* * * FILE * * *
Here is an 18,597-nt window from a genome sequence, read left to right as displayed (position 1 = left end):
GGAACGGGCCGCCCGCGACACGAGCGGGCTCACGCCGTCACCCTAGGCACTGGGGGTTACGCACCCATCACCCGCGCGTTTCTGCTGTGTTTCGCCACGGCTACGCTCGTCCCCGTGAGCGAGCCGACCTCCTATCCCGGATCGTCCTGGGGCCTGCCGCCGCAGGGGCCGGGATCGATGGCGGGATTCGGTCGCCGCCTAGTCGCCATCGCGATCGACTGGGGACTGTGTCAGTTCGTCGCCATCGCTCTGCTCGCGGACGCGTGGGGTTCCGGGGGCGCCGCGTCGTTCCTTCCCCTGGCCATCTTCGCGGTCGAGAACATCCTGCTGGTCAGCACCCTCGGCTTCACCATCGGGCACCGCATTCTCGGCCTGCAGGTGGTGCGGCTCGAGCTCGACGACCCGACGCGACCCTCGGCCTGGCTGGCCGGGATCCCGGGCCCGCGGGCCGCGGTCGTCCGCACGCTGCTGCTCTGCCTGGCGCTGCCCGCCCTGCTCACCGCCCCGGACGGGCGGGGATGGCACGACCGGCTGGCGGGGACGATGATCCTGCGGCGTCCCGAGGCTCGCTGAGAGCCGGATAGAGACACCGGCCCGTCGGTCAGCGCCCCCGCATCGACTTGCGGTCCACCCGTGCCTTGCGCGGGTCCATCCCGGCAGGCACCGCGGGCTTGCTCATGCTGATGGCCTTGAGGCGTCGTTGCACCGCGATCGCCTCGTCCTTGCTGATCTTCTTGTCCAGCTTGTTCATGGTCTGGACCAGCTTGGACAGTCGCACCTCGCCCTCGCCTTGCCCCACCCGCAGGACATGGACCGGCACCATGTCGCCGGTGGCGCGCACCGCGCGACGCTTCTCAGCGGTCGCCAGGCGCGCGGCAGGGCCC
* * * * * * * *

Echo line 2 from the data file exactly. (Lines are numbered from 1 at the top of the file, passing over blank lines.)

GGAACGGGCCGCCCGCGACACGAGCGGGCTCACGCCGTCACCCTAGGCACTGGGGGTTACGCACCCATCACCCGCGCGTTTCTGCTGTGTTTCGCCACGGCTACGCTCGTCCCCGTGAGCGAGCCGACCTCCTATCCCGGATCGTCCTGGGGCCTGCCGCCGCAGGGGCCGGGATCGATGGCGGGATTCGGTCGCCGCCTAGTCGCCATCGCGATCGACTGGGGACTGTGTCAGTTCGTCGCCATCGCTCTGCTCGCGGACGCGTGGGGTTCCGGGGGCGCCGCGTCGTTCCTTCCCCTGGCCATCTTCGCGGTCGAGAACATCCTGCTGGTCAGCACCCTCGGCTTCACCATCGGGCACCGCATTCTCGGCCTGCAGGTGGTGCGGCTCGAGCTCGACGACCCGACGCGACCCTCGGCCTGGCTGGCCGGGATCCCGGGCCCGCGGGCCGCGGTCGTCCGCACGCTGCTGCTCTGCCTGGCGCTGCCCGCCCTGCTCACCGCCCCGGACGGGCGGGGATGGCACGACCGGCTGGCGGGGACGATGATCCTGCGGCGTCCCGAGGCTCGCTGAGAGCCGGATAGAGACACCGGCCCGTCGGTCAGCGCCCCCGCATCGACTTGCGGTCCACCCGTGCCTTGCGCGGGTCCATCCCGGCAGGCACCGCGGGCTTGCTCATGCTGATGGCCTTGAGGCGTCGTTGCACCGCGATCGCCTCGTCCTTGCTGATCTTCTTGTCCAGCTTGTTCATGGTCTGGACCAGCTTGGACAGTCGCACCTCGCCCTCGCCTTGCCCCACCCGCAGGACATGGACCGGCACCATGTCGCCGGTGGCGCGCACCGCGCGACGCTTCTCAGCGGTCGCCAGGCGCGCGGCAGGGCCC